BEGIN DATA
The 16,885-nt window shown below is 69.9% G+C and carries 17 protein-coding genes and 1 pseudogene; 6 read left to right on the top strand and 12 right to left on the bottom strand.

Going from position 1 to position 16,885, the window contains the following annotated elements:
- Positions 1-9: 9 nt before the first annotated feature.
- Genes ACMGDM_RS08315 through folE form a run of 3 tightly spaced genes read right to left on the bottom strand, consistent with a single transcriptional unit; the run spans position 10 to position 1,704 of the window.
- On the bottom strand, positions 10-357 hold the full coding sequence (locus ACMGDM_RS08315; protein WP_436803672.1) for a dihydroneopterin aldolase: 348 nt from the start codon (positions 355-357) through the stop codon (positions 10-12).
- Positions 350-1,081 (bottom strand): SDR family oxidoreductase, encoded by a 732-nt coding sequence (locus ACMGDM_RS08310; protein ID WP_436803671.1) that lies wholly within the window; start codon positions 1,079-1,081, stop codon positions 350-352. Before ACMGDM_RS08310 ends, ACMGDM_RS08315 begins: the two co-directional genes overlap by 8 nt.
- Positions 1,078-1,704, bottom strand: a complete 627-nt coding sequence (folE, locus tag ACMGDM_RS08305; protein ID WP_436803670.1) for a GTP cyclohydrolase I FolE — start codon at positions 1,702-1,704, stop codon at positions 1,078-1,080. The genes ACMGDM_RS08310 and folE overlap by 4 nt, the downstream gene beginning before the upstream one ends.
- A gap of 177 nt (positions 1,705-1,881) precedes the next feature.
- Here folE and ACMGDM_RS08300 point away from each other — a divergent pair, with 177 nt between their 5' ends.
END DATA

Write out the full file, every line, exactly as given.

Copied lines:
The 16,885-nt window shown below is 69.9% G+C and carries 17 protein-coding genes and 1 pseudogene; 6 read left to right on the top strand and 12 right to left on the bottom strand.

Going from position 1 to position 16,885, the window contains the following annotated elements:
- Positions 1-9: 9 nt before the first annotated feature.
- Genes ACMGDM_RS08315 through folE form a run of 3 tightly spaced genes read right to left on the bottom strand, consistent with a single transcriptional unit; the run spans position 10 to position 1,704 of the window.
- On the bottom strand, positions 10-357 hold the full coding sequence (locus ACMGDM_RS08315; protein WP_436803672.1) for a dihydroneopterin aldolase: 348 nt from the start codon (positions 355-357) through the stop codon (positions 10-12).
- Positions 350-1,081 (bottom strand): SDR family oxidoreductase, encoded by a 732-nt coding sequence (locus ACMGDM_RS08310; protein ID WP_436803671.1) that lies wholly within the window; start codon positions 1,079-1,081, stop codon positions 350-352. Before ACMGDM_RS08310 ends, ACMGDM_RS08315 begins: the two co-directional genes overlap by 8 nt.
- Positions 1,078-1,704, bottom strand: a complete 627-nt coding sequence (folE, locus tag ACMGDM_RS08305; protein ID WP_436803670.1) for a GTP cyclohydrolase I FolE — start codon at positions 1,702-1,704, stop codon at positions 1,078-1,080. The genes ACMGDM_RS08310 and folE overlap by 4 nt, the downstream gene beginning before the upstream one ends.
- A gap of 177 nt (positions 1,705-1,881) precedes the next feature.
- Here folE and ACMGDM_RS08300 point away from each other — a divergent pair, with 177 nt between their 5' ends.